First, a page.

Meanwhile war raged in the world outside, a world war. Men fought in Silesia and Saxony, in Hanover and the Low Countries, in Bohemia and Pomerania. The king’s troops died in Hesse and Westphalia, on the Balearic Islands, in India, on the Mississippi and in Canada, if they had not already succumbed to typhoid on the journey. The war robbed a million people of their lives, France of its colonial empire, and all the warring nations of so much money that they finally decided, with heavy hearts, to end it.

One winter during this period, Grenouille almost froze to death, without ever noticing it. For five days he lay in his purple salon, and when he awoke in his tunnel he was so cold he could not move. He closed his eyes again and would have slept himself to death. But then the weather turned around, there was a thaw, and he was saved.

Once the snow was so deep that he did not have the strength to burrow down to the lichen. He fed himself on the stiff carcasses of frozen bats.

Once a dead raven lay at the mouth of the cave. He ate it. These were the only events in the outside world of which he took notice for seven years. Otherwise he lived only within his mountain, only within the self-made empire of his soul. And he would have remained there until his death (since he lacked for nothing), if catastrophe had not struck, driving him from his mountain, vomiting him back out into the world.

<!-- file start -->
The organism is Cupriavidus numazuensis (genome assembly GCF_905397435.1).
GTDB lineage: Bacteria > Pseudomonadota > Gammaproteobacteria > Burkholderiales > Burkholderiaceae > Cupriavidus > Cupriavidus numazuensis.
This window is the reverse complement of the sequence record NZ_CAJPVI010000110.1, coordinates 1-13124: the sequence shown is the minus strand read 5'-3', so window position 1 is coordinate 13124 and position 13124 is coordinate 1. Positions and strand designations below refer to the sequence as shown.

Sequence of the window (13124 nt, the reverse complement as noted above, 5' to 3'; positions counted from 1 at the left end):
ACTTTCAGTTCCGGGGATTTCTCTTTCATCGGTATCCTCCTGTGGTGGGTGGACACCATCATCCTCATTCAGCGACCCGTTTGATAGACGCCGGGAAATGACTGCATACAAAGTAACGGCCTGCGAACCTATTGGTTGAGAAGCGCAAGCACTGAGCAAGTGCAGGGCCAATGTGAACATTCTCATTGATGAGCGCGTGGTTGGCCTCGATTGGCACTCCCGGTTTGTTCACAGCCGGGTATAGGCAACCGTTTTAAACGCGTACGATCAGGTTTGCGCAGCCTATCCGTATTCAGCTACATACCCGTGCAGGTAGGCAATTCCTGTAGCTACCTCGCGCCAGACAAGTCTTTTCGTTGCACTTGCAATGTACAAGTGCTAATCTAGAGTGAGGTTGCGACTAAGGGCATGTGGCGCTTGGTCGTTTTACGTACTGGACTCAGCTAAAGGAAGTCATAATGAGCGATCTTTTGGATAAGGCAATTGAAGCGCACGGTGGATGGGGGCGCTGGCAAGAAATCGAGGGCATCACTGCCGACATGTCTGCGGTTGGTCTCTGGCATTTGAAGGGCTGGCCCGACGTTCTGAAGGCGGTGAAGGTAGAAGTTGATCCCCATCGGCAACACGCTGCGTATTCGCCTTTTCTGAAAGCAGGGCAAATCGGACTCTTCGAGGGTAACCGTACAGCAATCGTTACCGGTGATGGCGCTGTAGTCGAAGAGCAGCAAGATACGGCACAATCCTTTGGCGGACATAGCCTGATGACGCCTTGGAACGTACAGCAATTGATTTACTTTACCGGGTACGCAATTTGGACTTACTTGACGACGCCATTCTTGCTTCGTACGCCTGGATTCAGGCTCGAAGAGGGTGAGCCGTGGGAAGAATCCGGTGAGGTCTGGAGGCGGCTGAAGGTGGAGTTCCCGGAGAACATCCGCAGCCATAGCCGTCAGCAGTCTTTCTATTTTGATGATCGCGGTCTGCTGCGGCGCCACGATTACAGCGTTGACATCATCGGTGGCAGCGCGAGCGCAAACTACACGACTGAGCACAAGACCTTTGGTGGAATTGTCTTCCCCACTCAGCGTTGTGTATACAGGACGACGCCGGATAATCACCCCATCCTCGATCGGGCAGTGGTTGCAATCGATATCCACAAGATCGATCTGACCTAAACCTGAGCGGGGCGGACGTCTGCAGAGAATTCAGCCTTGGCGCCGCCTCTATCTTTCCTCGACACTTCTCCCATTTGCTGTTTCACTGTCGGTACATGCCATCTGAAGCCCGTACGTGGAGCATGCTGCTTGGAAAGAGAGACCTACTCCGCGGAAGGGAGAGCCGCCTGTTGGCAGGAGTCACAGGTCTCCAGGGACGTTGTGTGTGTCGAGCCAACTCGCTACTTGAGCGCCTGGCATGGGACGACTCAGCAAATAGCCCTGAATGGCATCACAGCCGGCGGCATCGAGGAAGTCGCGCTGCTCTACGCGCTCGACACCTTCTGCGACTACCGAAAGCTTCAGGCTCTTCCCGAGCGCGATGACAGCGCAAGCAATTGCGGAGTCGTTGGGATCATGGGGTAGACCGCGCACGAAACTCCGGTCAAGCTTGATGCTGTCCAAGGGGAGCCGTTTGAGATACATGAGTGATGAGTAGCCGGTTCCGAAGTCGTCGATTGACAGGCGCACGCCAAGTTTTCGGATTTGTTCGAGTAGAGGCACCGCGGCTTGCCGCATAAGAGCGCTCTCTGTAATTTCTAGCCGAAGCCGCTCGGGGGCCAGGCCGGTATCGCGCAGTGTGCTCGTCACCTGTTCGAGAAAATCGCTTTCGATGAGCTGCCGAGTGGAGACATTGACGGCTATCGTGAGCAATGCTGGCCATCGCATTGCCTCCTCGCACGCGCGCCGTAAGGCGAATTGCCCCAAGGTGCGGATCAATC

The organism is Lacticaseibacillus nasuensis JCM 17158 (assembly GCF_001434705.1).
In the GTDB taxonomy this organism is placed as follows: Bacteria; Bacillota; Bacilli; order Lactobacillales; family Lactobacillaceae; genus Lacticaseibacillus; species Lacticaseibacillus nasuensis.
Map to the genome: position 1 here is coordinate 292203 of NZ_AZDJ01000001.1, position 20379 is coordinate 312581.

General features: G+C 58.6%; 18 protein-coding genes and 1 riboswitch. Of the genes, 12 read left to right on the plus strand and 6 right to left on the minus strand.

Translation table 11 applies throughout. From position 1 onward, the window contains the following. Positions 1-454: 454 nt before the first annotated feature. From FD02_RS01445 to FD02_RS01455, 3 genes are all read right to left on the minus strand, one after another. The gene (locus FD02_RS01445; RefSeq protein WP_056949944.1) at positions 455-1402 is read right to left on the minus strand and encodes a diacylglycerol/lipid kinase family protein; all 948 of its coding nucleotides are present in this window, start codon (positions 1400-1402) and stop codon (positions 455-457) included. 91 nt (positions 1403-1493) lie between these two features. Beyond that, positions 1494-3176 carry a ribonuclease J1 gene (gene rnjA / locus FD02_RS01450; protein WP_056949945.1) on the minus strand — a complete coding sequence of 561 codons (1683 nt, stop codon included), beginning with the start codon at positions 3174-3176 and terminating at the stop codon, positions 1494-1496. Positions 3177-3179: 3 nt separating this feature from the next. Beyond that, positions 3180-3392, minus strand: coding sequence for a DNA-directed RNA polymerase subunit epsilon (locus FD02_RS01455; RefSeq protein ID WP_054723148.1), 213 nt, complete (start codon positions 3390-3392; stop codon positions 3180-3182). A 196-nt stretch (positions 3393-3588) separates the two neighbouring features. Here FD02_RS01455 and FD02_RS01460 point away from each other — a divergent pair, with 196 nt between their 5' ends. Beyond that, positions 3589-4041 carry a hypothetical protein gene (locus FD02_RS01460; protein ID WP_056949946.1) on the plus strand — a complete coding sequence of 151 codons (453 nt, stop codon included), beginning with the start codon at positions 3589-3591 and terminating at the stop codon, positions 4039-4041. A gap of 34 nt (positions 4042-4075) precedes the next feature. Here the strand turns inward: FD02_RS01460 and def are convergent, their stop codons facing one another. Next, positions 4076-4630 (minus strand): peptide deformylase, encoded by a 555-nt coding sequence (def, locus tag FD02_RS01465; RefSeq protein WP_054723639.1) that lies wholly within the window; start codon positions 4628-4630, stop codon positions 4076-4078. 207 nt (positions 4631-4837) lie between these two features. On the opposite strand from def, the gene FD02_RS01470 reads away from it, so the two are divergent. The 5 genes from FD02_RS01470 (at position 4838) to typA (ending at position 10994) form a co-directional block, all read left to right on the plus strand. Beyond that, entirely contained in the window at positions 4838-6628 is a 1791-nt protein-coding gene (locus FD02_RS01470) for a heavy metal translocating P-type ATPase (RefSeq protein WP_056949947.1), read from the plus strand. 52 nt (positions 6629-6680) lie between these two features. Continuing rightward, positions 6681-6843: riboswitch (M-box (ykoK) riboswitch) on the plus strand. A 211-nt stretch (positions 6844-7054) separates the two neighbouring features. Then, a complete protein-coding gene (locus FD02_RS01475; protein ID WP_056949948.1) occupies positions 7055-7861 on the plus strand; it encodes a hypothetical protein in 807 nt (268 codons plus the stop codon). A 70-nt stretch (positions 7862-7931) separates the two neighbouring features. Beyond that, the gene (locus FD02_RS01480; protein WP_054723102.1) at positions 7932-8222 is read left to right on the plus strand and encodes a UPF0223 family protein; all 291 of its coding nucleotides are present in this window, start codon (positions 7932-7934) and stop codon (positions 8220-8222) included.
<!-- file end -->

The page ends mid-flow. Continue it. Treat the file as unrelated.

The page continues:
THE CATASTROPHE was not an earthquake, nor a forest fire, nor an avalanche, nor a cave-in. It was not an external catastrophe at all, but an internal one, and as such particularly distressing, because it blocked Grenouille’s favorite means of escape. It happened in his sleep. Or better, in his dreams. Or better still, in a dream while he slept in the heart of his fantasies.

He lay on his sofa in the purple salon and slept, the empty bottles all about him. He had drunk an enormous amount, with two whole bottles of the scent of the red-haired girl for a nightcap. Apparently it had been too much; for his sleep, though deep as death itself, was not dreamless this time, but threaded with ghostly wisps of dreams. These wisps were clearly recognizable as scraps of odors. At first they merely floated in thin threads past Grenouille’s nose, but then they grew thicker, more cloudlike. And now it seemed as if he were standing in the middle of a moor from which fog was rising. The fog slowly climbed higher. Soon Grenouille was completely wrapped in fog, saturated with fog, and it seemed he could not get his breath for the foggy vapor. If he did not want to suffocate, he would have to breathe the fog in. And the fog was, as noted, an odor. And Grenouille knew what kind of odor. The fog was his own odor. His, Gre-nouille’s, own body odor was the fog.